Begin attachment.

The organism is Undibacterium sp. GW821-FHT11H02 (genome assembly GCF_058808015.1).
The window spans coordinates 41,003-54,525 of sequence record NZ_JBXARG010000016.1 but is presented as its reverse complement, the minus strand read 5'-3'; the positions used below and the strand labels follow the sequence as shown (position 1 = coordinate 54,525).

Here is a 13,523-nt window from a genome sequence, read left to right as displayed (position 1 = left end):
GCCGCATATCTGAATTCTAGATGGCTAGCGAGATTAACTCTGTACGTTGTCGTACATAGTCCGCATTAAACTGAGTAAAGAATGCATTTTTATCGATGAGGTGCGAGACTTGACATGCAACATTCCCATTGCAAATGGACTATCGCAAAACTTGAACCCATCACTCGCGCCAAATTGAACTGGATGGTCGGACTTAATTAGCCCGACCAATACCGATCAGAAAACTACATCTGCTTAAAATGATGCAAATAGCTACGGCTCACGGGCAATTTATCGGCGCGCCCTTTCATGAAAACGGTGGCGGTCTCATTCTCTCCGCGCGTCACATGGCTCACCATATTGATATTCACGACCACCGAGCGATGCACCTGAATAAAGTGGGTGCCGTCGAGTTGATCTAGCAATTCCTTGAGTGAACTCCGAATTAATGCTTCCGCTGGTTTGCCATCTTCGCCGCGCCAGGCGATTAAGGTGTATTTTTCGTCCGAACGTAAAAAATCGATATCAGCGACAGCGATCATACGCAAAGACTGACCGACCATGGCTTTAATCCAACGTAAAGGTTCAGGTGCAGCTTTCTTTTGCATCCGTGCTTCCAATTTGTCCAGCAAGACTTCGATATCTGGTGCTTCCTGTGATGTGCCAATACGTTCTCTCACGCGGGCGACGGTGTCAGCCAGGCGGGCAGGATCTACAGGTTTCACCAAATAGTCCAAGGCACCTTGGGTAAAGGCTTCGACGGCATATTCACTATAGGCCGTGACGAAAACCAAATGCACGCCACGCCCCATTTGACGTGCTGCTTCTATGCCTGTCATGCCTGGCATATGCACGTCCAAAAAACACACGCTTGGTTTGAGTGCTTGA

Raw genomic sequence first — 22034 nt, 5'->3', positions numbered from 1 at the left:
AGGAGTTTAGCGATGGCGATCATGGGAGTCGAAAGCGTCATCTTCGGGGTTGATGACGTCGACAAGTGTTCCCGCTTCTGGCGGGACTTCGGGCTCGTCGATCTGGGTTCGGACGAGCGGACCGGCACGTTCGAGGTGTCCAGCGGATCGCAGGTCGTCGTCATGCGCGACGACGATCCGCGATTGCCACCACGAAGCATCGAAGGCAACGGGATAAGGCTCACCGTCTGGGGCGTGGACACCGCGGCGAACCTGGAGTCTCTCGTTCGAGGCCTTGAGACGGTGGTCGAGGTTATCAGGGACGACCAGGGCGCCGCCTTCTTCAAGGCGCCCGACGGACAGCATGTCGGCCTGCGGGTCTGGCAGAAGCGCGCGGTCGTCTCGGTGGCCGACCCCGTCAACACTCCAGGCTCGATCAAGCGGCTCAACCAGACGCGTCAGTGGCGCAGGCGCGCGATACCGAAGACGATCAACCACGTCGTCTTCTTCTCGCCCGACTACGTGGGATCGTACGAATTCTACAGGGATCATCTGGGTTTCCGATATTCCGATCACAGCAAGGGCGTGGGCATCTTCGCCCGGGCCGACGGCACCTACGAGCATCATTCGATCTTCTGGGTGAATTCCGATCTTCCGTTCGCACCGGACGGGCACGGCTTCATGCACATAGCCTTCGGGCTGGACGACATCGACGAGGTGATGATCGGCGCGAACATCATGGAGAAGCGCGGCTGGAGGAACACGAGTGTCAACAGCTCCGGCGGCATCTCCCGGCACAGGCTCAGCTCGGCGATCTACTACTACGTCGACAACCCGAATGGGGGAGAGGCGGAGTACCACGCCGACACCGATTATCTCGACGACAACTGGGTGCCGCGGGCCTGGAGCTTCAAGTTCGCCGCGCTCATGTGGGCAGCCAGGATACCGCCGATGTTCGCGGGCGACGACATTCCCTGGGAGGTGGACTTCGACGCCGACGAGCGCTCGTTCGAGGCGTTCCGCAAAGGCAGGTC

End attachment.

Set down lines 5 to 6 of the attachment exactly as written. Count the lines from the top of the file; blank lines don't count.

Raw genomic sequence first — 22034 nt, 5'->3', positions numbered from 1 at the left:
AGGAGTTTAGCGATGGCGATCATGGGAGTCGAAAGCGTCATCTTCGGGGTTGATGACGTCGACAAGTGTTCCCGCTTCTGGCGGGACTTCGGGCTCGTCGATCTGGGTTCGGACGAGCGGACCGGCACGTTCGAGGTGTCCAGCGGATCGCAGGTCGTCGTCATGCGCGACGACGATCCGCGATTGCCACCACGAAGCATCGAAGGCAACGGGATAAGGCTCACCGTCTGGGGCGTGGACACCGCGGCGAACCTGGAGTCTCTCGTTCGAGGCCTTGAGACGGTGGTCGAGGTTATCAGGGACGACCAGGGCGCCGCCTTCTTCAAGGCGCCCGACGGACAGCATGTCGGCCTGCGGGTCTGGCAGAAGCGCGCGGTCGTCTCGGTGGCCGACCCCGTCAACACTCCAGGCTCGATCAAGCGGCTCAACCAGACGCGTCAGTGGCGCAGGCGCGCGATACCGAAGACGATCAACCACGTCGTCTTCTTCTCGCCCGACTACGTGGGATCGTACGAATTCTACAGGGATCATCTGGGTTTCCGATATTCCGATCACAGCAAGGGCGTGGGCATCTTCGCCCGGGCCGACGGCACCTACGAGCATCATTCGATCTTCTGGGTGAATTCCGATCTTCCGTTCGCACCGGACGGGCACGGCTTCATGCACATAGCCTTCGGGCTGGACGACATCGACGAGGTGATGATCGGCGCGAACATCATGGAGAAGCGCGGCTGGAGGAACACGAGTGTCAACAGCTCCGGCGGCATCTCCCGGCACAGGCTCAGCTCGGCGATCTACTACTACGTCGACAACCCGAATGGGGGAGAGGCGGAGTACCACGCCGACACCGATTATCTCGACGACAACTGGGTGCCGCGGGCCTGGAGCTTCAAGTTCGCCGCGCTCATGTGGGCAGCCAGGATACCGCCGATGTTCGCGGGCGACGACATTCCCTGGGAGGTGGACTTCGACGCCGACGAGCGCTCGTTCGAGGCGTTCCGCAAAGGCAGGTC